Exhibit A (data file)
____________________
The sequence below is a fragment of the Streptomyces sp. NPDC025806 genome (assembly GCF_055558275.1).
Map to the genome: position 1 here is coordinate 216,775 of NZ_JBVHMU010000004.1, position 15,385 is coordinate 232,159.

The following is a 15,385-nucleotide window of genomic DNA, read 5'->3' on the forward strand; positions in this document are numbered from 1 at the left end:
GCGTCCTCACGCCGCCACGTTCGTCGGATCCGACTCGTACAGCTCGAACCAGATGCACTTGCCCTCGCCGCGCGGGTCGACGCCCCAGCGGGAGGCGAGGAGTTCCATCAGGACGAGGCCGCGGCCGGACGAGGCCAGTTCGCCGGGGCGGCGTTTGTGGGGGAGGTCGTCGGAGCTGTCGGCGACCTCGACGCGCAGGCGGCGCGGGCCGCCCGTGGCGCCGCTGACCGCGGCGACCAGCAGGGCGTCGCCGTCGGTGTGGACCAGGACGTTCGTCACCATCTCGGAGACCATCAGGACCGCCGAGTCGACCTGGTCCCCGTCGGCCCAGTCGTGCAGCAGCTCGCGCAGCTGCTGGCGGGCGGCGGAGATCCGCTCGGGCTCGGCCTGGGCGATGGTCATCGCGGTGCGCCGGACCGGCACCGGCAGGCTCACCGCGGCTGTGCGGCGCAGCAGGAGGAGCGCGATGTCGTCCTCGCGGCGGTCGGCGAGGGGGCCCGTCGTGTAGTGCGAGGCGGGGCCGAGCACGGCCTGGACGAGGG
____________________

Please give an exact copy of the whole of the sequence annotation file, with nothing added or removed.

The sequence below is a fragment of the Streptomyces sp. NPDC025806 genome (assembly GCF_055558275.1).
Map to the genome: position 1 here is coordinate 216,775 of NZ_JBVHMU010000004.1, position 15,385 is coordinate 232,159.

The following is a 15,385-nucleotide window of genomic DNA, read 5'->3' on the forward strand; positions in this document are numbered from 1 at the left end:
GCGTCCTCACGCCGCCACGTTCGTCGGATCCGACTCGTACAGCTCGAACCAGATGCACTTGCCCTCGCCGCGCGGGTCGACGCCCCAGCGGGAGGCGAGGAGTTCCATCAGGACGAGGCCGCGGCCGGACGAGGCCAGTTCGCCGGGGCGGCGTTTGTGGGGGAGGTCGTCGGAGCTGTCGGCGACCTCGACGCGCAGGCGGCGCGGGCCGCCCGTGGCGCCGCTGACCGCGGCGACCAGCAGGGCGTCGCCGTCGGTGTGGACCAGGACGTTCGTCACCATCTCGGAGACCATCAGGACCGCCGAGTCGACCTGGTCCCCGTCGGCCCAGTCGTGCAGCAGCTCGCGCAGCTGCTGGCGGGCGGCGGAGATCCGCTCGGGCTCGGCCTGGGCGATGGTCATCGCGGTGCGCCGGACCGGCACCGGCAGGCTCACCGCGGCTGTGCGGCGCAGCAGGAGGAGCGCGATGTCGTCCTCGCGGCGGTCGGCGAGGGGGCCCGTCGTGTAGTGCGAGGCGGGGCCGAGCACGGCCTGGACGAGGG